Directed by: Steven Spielberg | 140 minutes | drama, war, history | Actors: Jeremy Irvine, David Thewlis, Emily Watson, Tom Hiddleston, Benedict Cumberbatch, Eddie Marsan, Peter Mullan, David Kross, Niels Arestrup, Johnny Harris, Robert Emms, David Dencik, Geoff Bell, Pip Torrens, Patrick Kennedy, Rainer Bock
Like dogs, horses have proven themselves to be excellent actors throughout film history. Twelve-year-old Elizabeth Taylor and Mickey Rooney, four years his senior, developed a special bond with the show jumper The Pie. The same Rooney was seen again thirty-five years later at the side of a special horse in “The Black Stallion” (1979). More recent are “The Horse Whisperer” (1998) and “Seabiscuit” (2003). Steven Spielberg presents with “War Horse” (2011) a new offshoot of the already very high boom of horse films. While earlier that year he tried out new technological developments in “The Adventures of TinTin: The Secret of the Unicorn” (2011), for “War Horse” he returns to the more traditional way of film making. Spielberg was clearly inspired by his old heroes: John Ford, David Lean, Frank Capra and others, in tone and style. “War Horse” is an epic tale that shows World War I through the eyes of a horse. Not just any horse, of course, but a very special animal, because everyone who meets him falls under the spell of the animal.
“War Horse” is based on Michael Morpurgo’s 1982 youth novel of the same name. Right from the very first scenes we already know where this film is going: tears will flow freely. “War Horse” begins with the birth of a foal on a fertile green pasture in Devon, England. The young teenager Albert Narracott (debutant Jeremy Irvine) witnesses this event and from that moment on he is under the spell of the animal. He lives with his father (Peter Mullan), a man who became intoxicated by his experiences from the Boer War in South Africa, and his hardworking and down to earth mother (Emily Watson) in a remote farm. The family struggles to make ends meet. When father is sent to the market to buy a workhorse, he returns with the now two-year-old foal. To the delight of Albert, who promised to train him. Mother is less happy, because how on earth should this thoroughbred pull a plow?
Then the war starts. The ailing Narracott family is forced to sell the horse, now renamed Joey by Albert, to the army. The friendly Captain Nicholls (Tom Hiddleston) promises to take good care of him and to keep Albert – who himself is still too young to join the fight, even though he would like to – informed of his experiences. Albert reluctantly gives up his horse, hoping one day to face him again. In the midst of the violence of the war, Joey keeps changing hands. With two young German soldiers (David Kross and Leonard Carow) who take the courageous decision to leave the army. With a critically ill 13-year-old French peasant girl (Céline Buckens) and her caring grandfather (Niels Arestrup). And with the horse groom of the German army (Nicholas Bro), who has to watch with pain in the hard as thoroughbred Joey is hired to lift the heavy guns up a hill. Joey has a magical appeal to everyone he comes into contact with.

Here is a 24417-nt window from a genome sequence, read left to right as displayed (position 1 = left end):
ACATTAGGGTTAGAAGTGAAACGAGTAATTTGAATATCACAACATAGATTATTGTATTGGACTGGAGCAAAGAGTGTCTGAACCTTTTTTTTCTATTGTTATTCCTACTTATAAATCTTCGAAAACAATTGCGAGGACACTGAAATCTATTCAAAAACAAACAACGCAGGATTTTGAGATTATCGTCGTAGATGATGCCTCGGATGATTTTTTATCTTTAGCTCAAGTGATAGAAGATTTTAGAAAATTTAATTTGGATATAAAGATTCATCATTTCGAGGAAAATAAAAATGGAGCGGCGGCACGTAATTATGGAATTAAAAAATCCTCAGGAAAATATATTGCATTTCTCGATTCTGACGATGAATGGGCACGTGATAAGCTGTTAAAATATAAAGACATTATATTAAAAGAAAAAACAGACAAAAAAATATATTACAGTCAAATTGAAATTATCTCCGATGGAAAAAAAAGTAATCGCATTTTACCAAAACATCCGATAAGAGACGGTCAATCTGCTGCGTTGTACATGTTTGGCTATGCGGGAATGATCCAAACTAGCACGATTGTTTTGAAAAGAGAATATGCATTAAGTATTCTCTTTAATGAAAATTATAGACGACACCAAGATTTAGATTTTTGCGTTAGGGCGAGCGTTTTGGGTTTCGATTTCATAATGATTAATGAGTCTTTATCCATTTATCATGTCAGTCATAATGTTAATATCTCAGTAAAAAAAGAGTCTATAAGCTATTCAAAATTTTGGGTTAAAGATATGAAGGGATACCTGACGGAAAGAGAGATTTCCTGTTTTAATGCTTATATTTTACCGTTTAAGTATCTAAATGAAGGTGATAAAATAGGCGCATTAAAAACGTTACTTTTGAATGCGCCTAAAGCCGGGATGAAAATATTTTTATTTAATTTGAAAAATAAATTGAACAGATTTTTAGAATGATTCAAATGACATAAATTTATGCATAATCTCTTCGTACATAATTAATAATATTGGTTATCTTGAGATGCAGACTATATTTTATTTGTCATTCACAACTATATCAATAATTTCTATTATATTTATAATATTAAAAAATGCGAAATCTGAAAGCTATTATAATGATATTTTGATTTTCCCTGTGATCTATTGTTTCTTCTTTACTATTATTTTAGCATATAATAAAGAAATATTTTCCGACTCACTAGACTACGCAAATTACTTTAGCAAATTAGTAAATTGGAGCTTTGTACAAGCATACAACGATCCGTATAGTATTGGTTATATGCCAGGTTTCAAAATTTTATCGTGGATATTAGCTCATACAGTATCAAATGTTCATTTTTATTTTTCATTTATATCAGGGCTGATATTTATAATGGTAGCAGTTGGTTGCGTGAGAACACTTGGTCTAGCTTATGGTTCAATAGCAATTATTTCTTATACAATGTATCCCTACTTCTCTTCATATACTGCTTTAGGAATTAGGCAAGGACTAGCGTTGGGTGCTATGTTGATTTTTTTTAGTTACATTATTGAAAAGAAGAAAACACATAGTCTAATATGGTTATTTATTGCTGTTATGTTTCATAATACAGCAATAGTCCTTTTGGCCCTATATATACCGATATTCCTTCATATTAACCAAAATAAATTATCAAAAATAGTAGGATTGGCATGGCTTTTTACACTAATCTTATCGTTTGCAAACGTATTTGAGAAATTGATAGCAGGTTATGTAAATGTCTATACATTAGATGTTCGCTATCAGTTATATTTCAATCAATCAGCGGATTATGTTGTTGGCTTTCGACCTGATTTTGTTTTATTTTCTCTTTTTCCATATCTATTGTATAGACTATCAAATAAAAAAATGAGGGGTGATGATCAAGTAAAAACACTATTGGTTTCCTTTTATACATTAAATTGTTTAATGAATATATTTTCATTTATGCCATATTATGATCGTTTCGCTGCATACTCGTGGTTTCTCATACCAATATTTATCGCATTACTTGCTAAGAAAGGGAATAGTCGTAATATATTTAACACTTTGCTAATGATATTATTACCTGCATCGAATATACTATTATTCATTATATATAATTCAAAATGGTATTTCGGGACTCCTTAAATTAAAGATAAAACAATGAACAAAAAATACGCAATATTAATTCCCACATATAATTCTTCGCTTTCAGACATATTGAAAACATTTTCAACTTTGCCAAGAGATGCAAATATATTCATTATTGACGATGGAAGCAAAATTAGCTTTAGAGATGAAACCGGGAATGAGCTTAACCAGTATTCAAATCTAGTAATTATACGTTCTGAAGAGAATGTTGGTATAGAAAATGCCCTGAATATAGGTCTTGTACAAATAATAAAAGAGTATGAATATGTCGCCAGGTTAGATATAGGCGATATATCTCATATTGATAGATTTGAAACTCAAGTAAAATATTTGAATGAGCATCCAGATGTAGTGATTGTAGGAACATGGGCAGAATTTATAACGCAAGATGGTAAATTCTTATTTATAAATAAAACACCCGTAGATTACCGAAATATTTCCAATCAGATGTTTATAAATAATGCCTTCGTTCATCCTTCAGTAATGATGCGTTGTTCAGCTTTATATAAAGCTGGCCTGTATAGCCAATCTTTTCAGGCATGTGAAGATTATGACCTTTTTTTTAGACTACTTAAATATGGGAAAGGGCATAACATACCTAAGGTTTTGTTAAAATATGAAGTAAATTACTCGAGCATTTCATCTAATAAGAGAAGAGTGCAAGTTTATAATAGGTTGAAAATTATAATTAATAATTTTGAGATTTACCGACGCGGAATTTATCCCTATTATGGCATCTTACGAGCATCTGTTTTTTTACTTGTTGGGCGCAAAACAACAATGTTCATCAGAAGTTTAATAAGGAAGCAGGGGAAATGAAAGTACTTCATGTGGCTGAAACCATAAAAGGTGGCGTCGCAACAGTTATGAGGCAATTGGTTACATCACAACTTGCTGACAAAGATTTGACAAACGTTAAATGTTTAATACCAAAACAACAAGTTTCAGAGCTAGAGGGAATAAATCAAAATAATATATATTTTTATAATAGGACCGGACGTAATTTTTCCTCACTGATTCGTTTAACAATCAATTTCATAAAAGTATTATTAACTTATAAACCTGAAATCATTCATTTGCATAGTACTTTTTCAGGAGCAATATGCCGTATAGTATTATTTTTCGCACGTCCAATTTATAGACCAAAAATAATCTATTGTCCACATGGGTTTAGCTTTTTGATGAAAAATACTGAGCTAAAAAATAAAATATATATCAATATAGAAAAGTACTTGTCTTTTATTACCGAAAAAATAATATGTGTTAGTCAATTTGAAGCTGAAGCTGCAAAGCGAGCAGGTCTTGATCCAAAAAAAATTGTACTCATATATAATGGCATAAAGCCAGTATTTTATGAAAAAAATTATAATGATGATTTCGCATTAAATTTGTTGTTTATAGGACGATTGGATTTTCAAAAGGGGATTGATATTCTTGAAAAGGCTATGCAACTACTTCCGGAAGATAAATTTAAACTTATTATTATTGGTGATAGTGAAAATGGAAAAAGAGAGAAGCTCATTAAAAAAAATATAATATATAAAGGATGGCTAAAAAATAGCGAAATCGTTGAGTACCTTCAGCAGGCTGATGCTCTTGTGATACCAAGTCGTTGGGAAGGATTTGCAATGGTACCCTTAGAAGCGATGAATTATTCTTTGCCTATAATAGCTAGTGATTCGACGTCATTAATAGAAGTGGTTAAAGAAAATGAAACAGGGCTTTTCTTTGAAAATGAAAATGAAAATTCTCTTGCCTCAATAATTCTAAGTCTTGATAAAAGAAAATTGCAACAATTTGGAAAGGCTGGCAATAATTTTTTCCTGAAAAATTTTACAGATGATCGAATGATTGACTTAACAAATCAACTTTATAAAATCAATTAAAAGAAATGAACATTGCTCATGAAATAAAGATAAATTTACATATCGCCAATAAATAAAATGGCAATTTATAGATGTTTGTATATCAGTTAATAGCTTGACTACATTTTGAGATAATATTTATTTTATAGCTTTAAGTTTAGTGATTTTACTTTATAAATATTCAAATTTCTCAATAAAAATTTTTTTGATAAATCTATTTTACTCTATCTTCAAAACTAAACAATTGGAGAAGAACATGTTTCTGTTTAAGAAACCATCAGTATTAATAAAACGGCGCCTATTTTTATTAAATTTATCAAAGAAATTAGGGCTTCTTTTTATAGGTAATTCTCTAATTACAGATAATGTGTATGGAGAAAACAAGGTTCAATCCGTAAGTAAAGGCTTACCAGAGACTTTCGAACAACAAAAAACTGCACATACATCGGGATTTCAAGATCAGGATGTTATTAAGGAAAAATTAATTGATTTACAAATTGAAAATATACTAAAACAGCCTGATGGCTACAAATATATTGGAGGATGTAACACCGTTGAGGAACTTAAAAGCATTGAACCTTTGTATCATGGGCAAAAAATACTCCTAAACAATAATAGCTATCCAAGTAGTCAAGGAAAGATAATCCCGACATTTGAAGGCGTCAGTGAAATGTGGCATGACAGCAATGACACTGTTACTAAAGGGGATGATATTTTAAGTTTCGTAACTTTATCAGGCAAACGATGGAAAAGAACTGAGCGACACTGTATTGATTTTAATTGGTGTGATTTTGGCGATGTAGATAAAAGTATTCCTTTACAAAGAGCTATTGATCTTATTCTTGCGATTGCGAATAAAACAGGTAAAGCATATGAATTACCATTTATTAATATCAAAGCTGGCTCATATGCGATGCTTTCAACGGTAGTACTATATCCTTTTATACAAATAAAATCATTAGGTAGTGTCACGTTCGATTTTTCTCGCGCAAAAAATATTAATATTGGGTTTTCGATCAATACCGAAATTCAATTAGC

Spielberg has spared no expense to turn “War Horse” into a nostalgic spectacle. Visually, the film is therefore worth it, thanks to Spielberg’s loyal cameraman Janusz Kaminski, who manages to paint the scenes together into a true work of art. Spielberg also comes up with a handful of ingenious feats: Mother’s embroidery passes into the field plowed by Albert and Joey and in a liquidation, the blades of a windmill are used with skill and style. The scene where distraught Joey gallops across the battlefield and ends up entangled in barbed wire in No Man’s Land also lingers. When a British soldier (Toby Kebbell) then starts arguing with his German “colleague” (Hinnerk Schönemann) about who can save the animal from its plight, the film finally gets a lighter tone. Because one thing is certain: “War Horse” takes itself, in all its sentimentality, very seriously. The melodrama is thick throughout the film and is reinforced by a present and sometimes predominant (and playing the emotions of the viewer) soundtrack by John Williams. Because “War Horse” does not rest until a tear has rolled down your cheeks.
Anyone who does not like (excessive) sentiment will not easily go to a film like “War Horse” anyway, so in that respect Spielberg serves his target group at his beck and call. And if you don’t belong to that, you have to admit that SpielBerg made this film very expertly. The fact that the screenplay (written by Lee ‘Billy Elliot’ Hall and Richard ‘Four Weddings and a Funeral’ Curtis) is predictable and does not come to fruition, is quite compensated by very solid acting – in addition to the already mentioned actors Benedict Cumberbatch, David Thewlis, Eddie Marsan, Philippe Nahon and Liam Cunningham, among others – and the overwhelming images that Spielberg fires at us. Because in the end it is not the story that stays with you of “War Horse”, but the visual spectacle. The grand battlefields, but also small images, such as the shining eyes of the horse, in which the horrors of the war are reflected, remain on your retina.